Lost in Translation
Apparently the original Chinese-English dictionary was Traditional Chinese to English. When the the Chinese was converted to simplified, the translations of 干 got translated to the most offensive meaning, though the character has other meanings like ‘dry’, ‘do’, ‘trunk’, ‘only’, and a bunch of other things. It is one of the reasons the more Chinese I study, the more I think Chinese characters should not have been simplified.
I should get used to a lot of words being represented by one character, since the problem is even worse in Korean. Korean does have over 10,000 alphabetic characters, but the common characters are far fewer – and learning the alphabet really only requires learning the 40 or so basic components that make up those characters. Korean requires a lot more context to communicate things in a particular way. It would be like reading Japanese with only hiragana or Chinese with only pinyin.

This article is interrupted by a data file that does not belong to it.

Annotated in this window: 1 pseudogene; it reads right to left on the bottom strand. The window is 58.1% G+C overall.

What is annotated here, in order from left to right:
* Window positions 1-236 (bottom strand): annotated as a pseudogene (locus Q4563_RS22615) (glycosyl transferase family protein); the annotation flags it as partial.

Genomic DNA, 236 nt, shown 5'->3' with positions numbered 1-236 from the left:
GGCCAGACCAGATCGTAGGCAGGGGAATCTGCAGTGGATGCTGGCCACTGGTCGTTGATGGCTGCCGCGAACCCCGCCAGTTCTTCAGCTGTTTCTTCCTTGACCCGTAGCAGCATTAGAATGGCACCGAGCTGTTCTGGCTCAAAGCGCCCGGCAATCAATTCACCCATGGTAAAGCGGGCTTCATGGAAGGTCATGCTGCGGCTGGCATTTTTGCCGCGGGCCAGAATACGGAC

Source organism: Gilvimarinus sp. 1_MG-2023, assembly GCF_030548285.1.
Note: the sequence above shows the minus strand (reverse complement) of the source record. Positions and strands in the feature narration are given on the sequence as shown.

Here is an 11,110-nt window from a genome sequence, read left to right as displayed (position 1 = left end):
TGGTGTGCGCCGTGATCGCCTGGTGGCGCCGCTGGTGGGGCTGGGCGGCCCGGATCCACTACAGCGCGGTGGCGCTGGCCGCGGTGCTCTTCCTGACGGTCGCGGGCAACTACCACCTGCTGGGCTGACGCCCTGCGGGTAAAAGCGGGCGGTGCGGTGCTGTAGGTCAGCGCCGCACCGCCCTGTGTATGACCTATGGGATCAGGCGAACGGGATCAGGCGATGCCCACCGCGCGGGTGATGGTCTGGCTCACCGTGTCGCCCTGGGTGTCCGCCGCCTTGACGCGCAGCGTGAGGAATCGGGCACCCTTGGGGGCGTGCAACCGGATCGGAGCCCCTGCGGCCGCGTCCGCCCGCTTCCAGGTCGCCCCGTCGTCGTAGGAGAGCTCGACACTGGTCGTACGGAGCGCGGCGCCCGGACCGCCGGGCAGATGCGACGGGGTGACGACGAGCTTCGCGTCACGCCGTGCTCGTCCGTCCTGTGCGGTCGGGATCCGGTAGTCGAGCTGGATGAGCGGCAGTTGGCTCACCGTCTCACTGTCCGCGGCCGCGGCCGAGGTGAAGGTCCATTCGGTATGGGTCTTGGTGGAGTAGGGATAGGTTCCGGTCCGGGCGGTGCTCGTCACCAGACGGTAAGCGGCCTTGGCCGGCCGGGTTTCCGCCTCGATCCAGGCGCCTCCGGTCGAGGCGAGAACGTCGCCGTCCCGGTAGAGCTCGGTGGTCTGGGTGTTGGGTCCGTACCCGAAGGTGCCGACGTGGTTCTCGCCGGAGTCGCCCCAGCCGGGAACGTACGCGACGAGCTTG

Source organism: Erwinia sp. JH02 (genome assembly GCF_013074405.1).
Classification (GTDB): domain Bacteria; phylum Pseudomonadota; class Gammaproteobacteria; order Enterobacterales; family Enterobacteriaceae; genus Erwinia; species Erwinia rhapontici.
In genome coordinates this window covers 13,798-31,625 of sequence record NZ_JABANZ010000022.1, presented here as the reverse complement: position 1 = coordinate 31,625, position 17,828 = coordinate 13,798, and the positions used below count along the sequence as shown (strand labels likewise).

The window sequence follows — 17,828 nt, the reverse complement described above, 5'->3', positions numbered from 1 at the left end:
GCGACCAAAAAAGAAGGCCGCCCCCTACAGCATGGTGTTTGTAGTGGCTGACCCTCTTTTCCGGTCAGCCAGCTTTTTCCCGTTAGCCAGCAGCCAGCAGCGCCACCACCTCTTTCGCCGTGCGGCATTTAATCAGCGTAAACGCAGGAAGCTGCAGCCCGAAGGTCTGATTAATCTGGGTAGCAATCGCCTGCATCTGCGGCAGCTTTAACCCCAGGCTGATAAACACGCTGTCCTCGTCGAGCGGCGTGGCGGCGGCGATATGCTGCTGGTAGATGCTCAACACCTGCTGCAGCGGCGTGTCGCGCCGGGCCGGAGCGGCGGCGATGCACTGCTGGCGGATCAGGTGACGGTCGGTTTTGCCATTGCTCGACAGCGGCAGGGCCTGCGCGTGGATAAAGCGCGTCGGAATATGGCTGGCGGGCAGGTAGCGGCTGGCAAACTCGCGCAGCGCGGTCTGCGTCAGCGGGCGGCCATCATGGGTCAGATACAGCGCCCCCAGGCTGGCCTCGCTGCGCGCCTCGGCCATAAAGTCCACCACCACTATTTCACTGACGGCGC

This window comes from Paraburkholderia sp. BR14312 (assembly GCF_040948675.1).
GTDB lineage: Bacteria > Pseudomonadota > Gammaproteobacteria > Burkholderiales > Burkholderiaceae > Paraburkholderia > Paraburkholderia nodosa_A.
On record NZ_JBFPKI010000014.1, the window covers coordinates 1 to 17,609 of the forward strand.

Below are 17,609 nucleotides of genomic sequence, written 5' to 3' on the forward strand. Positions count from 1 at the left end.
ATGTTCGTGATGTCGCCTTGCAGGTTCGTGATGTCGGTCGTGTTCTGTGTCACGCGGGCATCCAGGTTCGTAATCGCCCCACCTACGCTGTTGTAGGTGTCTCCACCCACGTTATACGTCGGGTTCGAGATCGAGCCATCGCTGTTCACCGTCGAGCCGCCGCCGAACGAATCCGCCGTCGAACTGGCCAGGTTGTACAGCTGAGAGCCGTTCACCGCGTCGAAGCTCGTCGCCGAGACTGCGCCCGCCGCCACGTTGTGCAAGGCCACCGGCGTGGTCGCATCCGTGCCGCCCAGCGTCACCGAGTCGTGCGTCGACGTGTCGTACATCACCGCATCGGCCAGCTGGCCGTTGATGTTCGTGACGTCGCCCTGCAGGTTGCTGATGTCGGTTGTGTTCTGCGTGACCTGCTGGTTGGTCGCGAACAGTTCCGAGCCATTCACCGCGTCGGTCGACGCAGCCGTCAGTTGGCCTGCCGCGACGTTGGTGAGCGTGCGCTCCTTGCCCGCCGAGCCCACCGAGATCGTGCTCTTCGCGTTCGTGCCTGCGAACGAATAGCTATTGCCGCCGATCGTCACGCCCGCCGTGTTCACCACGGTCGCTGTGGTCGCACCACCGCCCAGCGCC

You might point out that English only has 26 characters, but those characters are often put together in patterns that increase the possible phonetics available to far beyond those available in Chinese, Japanese, or Korean. In English the hononyms like too/to/two get special attention because they are special. Even then they have different spellings. They aren’t and don’t in Korean.